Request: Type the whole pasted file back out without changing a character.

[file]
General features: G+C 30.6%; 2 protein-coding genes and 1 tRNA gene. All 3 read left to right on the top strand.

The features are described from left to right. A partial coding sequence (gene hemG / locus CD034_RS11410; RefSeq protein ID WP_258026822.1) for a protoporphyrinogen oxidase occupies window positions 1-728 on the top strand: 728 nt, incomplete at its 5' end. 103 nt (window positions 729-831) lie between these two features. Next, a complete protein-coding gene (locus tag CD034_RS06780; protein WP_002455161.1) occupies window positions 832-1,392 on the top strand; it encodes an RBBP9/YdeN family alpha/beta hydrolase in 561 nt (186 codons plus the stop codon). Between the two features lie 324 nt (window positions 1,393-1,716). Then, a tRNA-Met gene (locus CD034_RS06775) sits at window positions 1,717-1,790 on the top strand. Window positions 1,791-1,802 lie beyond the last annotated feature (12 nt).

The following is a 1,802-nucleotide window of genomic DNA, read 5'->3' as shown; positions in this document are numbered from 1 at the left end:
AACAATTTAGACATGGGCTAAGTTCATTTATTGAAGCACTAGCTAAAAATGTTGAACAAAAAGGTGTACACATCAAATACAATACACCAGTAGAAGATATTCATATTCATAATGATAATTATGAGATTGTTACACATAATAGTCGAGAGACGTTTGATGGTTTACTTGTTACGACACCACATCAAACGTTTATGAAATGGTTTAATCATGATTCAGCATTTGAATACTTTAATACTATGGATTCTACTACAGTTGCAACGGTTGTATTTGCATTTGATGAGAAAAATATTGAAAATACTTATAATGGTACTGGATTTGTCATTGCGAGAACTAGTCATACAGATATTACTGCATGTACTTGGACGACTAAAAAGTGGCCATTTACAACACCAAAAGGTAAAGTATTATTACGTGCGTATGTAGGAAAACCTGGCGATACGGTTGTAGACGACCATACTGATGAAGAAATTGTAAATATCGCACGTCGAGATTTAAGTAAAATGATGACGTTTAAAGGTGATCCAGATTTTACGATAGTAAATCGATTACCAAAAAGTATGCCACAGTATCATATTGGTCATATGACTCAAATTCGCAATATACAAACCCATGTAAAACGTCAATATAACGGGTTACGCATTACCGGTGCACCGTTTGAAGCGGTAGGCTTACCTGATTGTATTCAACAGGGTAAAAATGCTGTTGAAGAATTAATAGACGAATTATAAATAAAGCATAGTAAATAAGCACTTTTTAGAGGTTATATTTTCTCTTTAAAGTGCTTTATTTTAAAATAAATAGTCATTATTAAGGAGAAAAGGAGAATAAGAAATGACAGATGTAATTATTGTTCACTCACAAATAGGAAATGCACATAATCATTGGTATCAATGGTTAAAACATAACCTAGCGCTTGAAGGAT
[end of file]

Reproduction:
General features: G+C 30.6%; 2 protein-coding genes and 1 tRNA gene. All 3 read left to right on the top strand.

The features are described from left to right. A partial coding sequence (gene hemG / locus CD034_RS11410; RefSeq protein ID WP_258026822.1) for a protoporphyrinogen oxidase occupies window positions 1-728 on the top strand: 728 nt, incomplete at its 5' end. 103 nt (window positions 729-831) lie between these two features. Next, a complete protein-coding gene (locus tag CD034_RS06780; protein WP_002455161.1) occupies window positions 832-1,392 on the top strand; it encodes an RBBP9/YdeN family alpha/beta hydrolase in 561 nt (186 codons plus the stop codon). Between the two features lie 324 nt (window positions 1,393-1,716). Then, a tRNA-Met gene (locus CD034_RS06775) sits at window positions 1,717-1,790 on the top strand. Window positions 1,791-1,802 lie beyond the last annotated feature (12 nt).

The following is a 1,802-nucleotide window of genomic DNA, read 5'->3' as shown; positions in this document are numbered from 1 at the left end:
AACAATTTAGACATGGGCTAAGTTCATTTATTGAAGCACTAGCTAAAAATGTTGAACAAAAAGGTGTACACATCAAATACAATACACCAGTAGAAGATATTCATATTCATAATGATAATTATGAGATTGTTACACATAATAGTCGAGAGACGTTTGATGGTTTACTTGTTACGACACCACATCAAACGTTTATGAAATGGTTTAATCATGATTCAGCATTTGAATACTTTAATACTATGGATTCTACTACAGTTGCAACGGTTGTATTTGCATTTGATGAGAAAAATATTGAAAATACTTATAATGGTACTGGATTTGTCATTGCGAGAACTAGTCATACAGATATTACTGCATGTACTTGGACGACTAAAAAGTGGCCATTTACAACACCAAAAGGTAAAGTATTATTACGTGCGTATGTAGGAAAACCTGGCGATACGGTTGTAGACGACCATACTGATGAAGAAATTGTAAATATCGCACGTCGAGATTTAAGTAAAATGATGACGTTTAAAGGTGATCCAGATTTTACGATAGTAAATCGATTACCAAAAAGTATGCCACAGTATCATATTGGTCATATGACTCAAATTCGCAATATACAAACCCATGTAAAACGTCAATATAACGGGTTACGCATTACCGGTGCACCGTTTGAAGCGGTAGGCTTACCTGATTGTATTCAACAGGGTAAAAATGCTGTTGAAGAATTAATAGACGAATTATAAATAAAGCATAGTAAATAAGCACTTTTTAGAGGTTATATTTTCTCTTTAAAGTGCTTTATTTTAAAATAAATAGTCATTATTAAGGAGAAAAGGAGAATAAGAAATGACAGATGTAATTATTGTTCACTCACAAATAGGAAATGCACATAATCATTGGTATCAATGGTTAAAACATAACCTAGCGCTTGAAGGAT